Exceptionally complex characterization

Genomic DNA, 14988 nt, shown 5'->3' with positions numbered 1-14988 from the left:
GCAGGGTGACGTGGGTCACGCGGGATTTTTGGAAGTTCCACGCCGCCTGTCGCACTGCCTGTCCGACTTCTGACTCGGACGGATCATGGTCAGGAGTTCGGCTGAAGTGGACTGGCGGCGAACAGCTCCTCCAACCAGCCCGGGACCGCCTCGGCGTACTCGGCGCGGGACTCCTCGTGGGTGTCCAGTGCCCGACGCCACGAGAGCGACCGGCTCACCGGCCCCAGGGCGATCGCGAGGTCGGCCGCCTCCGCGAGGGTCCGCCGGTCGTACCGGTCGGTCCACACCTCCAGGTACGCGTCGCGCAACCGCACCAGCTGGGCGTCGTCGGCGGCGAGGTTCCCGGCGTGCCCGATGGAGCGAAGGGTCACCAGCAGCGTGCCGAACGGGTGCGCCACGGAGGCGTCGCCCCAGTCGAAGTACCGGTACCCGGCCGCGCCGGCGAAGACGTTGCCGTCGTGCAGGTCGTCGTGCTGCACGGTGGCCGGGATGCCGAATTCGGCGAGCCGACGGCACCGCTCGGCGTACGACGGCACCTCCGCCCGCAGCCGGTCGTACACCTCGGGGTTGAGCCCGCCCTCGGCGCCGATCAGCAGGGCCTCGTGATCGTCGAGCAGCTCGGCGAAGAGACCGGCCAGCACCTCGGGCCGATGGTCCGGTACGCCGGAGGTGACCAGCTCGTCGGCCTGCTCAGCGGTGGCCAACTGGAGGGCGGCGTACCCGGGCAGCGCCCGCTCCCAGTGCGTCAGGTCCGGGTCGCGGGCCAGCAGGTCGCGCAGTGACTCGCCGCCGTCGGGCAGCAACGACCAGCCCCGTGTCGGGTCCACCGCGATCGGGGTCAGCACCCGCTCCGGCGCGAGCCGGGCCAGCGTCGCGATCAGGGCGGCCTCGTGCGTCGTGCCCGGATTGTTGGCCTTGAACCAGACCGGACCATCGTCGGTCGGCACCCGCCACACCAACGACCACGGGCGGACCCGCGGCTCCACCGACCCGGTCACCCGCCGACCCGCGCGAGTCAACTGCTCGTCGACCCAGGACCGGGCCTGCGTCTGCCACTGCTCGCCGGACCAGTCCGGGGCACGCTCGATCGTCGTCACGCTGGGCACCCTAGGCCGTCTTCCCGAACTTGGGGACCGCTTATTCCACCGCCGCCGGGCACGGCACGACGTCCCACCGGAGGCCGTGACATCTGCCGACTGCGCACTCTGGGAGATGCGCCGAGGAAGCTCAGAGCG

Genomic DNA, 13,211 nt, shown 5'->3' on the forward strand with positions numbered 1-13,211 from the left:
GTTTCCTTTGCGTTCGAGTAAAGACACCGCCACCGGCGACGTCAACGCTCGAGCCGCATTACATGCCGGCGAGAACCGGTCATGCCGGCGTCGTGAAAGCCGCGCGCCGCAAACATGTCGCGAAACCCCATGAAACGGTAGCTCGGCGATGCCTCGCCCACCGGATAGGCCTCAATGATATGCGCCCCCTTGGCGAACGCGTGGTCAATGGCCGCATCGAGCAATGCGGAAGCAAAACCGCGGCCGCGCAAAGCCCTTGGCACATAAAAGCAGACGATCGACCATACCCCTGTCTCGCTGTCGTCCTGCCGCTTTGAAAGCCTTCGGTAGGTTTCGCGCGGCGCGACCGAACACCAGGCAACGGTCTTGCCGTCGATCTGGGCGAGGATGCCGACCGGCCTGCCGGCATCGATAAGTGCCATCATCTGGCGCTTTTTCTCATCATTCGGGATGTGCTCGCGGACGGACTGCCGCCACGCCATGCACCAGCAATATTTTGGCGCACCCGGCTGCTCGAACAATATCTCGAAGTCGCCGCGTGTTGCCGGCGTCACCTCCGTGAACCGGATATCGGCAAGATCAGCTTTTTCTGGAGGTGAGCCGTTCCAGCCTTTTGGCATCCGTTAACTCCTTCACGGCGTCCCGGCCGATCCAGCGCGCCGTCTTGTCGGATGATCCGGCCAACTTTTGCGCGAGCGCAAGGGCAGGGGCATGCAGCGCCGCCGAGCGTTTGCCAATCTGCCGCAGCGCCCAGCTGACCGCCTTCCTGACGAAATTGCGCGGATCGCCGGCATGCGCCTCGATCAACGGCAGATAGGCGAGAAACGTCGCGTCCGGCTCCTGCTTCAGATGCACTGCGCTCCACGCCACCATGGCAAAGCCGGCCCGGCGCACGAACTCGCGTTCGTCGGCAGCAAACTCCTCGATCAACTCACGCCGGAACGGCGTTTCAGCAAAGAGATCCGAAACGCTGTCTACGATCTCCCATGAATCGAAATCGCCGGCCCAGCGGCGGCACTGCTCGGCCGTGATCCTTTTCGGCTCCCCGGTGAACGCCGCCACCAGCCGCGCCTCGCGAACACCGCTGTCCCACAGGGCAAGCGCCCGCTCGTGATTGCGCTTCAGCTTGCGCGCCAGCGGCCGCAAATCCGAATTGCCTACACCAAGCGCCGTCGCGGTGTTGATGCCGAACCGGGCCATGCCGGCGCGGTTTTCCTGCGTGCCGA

I'm a little surprised at the conservative and one-dimensional nature of this review; typically I find CSM's reviews of films to be nuanced and accurate. As a high school literature teacher and parent of 12 and 14-year-old boys, I find "There Will Be Blood" to be one of the richest examples of character development in recent movie memory, partly due to Day-Lewis's exceptional performance, but partly due to the story's plotting, chronology, and other literary elements. Themes of loyalty, family, work & preserverance, and economics & history converge here in a film with a haunting musical score and beautiful cinematography. I feel the site's dismissal of the film as "slow-moving," "somber," and "too mature" is too simplistic and perhaps a matter of taste, something this site generally is careful to avoid. My 12th graders find the movie riveting despite its lack of slam-cut editing and the longer, portrait-like shots the director uses throughout. The movie contains three brief scenes of industrial-accident violence (it's about oil drilling at the turn of the century), one shooting (close-range, yes; heavy blood-squib, no), and a murder-by-bowling pin (you see the assailant's arm swinging, but no actual contact is depicted; there are no screams or sounds of death; afterward, blood is seen pooling from under the victim's head). I feel the MPAA's descriptive rating of "R for some violence" is appropriate. However, compared to the types of war films often shown in schools and with families, and the popularity of spectacles like "Captain America" and "Skyfall," both of which are filled with bludgeoning, cudgeling, and gun play, "Blood" is an edgy but wholly appropriate saga for all but the youngest of teens and most sensitive of viewers. How can CSM accurately rate violence in films like "Drive" or "No Country for Old Men" if "Blood" has 5/5 violence icons? The momentary brutality of the film shouldn't shutter intelligent young eyes from its many qualities.